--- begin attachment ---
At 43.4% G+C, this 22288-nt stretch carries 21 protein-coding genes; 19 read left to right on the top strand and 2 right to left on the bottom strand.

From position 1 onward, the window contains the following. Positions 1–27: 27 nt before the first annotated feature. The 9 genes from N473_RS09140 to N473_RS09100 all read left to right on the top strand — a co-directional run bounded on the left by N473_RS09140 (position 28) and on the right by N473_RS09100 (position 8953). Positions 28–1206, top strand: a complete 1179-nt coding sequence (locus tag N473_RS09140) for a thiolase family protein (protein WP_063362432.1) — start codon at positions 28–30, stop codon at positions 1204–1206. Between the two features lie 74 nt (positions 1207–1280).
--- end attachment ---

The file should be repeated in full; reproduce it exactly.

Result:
At 43.4% G+C, this 22288-nt stretch carries 21 protein-coding genes; 19 read left to right on the top strand and 2 right to left on the bottom strand.

From position 1 onward, the window contains the following. Positions 1–27: 27 nt before the first annotated feature. The 9 genes from N473_RS09140 to N473_RS09100 all read left to right on the top strand — a co-directional run bounded on the left by N473_RS09140 (position 28) and on the right by N473_RS09100 (position 8953). Positions 28–1206, top strand: a complete 1179-nt coding sequence (locus tag N473_RS09140) for a thiolase family protein (protein WP_063362432.1) — start codon at positions 28–30, stop codon at positions 1204–1206. Between the two features lie 74 nt (positions 1207–1280).